A note scribbled in the dark that proves 23 of these men survived the explosion on the 'Kursk'

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A chilling new chapter in the story of the Kursk, the doomed Russian submarine, unfolded yesterday when divers discovered a note, written by a dying seaman, that revealed at least 23 sailors survived the explosion that sent it plunging to the bottom of the Barents Sea.

A chilling new chapter in the story of the Kursk, the doomed Russian submarine, unfolded yesterday when divers discovered a note, written by a dying seaman, that revealed at least 23 sailors survived the explosion that sent it plunging to the bottom of the Barents Sea.

The message written by Lieutenant Dmitry Kolesnikov, a 27-year-old officer in charge of the submarine's turbine room, was found in his pocket after members of the joint Russian-Norwegian salvage team brought his body to the surface.

He wrote the note as he sat in the still intact eighth compartment of the submarine, two hours after the blast ripped apart its bow section on 12 August. "I am writing this blind," the note said, implying that all lights had failed on the Kursk and he was writing in the dark. The survivors, he wrote, were trying to move into the supposedly watertight compartments in the rear of the submarine.

"All the crew from the sixth, seventh and eighth compartments went over to the ninth. There are 23 people here. We made this decision as a result of the accident. None of us can get to the surface," the note was quoted as saying by Admiral Vladimir Kuroyedov, the chief of the Russian navy.

You can only imagine the terror felt by Lt Kolesnikov and his crewmates as the water poured in to the bitterly cold and pitch-dark cabin. As seasoned submariners, they would have been aware of the dangers they faced at sea, and would surely have had no illusions about their survival prospects in the aftermath of the explosion.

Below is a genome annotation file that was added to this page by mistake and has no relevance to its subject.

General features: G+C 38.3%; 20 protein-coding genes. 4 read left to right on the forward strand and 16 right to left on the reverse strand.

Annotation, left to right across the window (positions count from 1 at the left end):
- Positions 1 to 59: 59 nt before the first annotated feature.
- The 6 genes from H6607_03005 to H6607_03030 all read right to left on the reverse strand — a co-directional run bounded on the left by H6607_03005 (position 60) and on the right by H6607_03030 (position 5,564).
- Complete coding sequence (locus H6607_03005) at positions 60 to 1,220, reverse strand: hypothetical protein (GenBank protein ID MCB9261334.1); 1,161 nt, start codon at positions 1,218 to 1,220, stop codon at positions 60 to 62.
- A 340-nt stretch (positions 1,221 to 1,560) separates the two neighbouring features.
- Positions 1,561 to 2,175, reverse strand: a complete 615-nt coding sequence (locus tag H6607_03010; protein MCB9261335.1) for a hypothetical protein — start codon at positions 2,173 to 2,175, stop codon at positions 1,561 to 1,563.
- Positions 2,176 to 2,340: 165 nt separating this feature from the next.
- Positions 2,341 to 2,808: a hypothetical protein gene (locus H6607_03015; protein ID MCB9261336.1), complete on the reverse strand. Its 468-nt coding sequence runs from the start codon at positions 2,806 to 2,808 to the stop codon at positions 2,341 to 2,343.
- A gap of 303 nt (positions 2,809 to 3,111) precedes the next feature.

The poignant message, not all of which has been revealed by the naval authorities, is in the form of a good-bye letter from Lt Kolesnikov, the son of a submariner from St Petersburg, to his family. According to ViceAdmiral Mikhail Motsak, the chief of staff of Russia's northern fleet, the note also says that "two or three people might try to escape the submarine through the emergency escape hatch located in the ninth compartment". In fact, nobody would escape from the Kursk, which lay 354ft below the surface of the Barents Sea. Admiral Motsak said the sailors' plans might have been thwarted by water pouring into the ninth compartment of the Kursk, which became their tomb.

Lt Kolesnikov's note represents the first hard information about what happened inside the Kursk after it went down. The revelation that 23 out of the 118 sailors on board the vessel were alive after it sank will reopen a painful debate in Russia about whether a better organised rescue effort, or an appeal from Moscow for international assistance, might have saved some of the stricken crewmen.

The published roster of the Kursk's crew shows that 24 sailors would normally have worked in sections six to nine of the submarine. When the submarine sank on 12 August, the Russian navy at first said it had the situation under control and some of the crew who had survived were tapping messages on the side of the vessel to indicate that they were alive. Only much later, after Russian mini-submarines had failed to open an escape hatch, was a Norwegian rescue team called in. Its divers succeeded in prising open the hatch into the Kursk in 24 hours.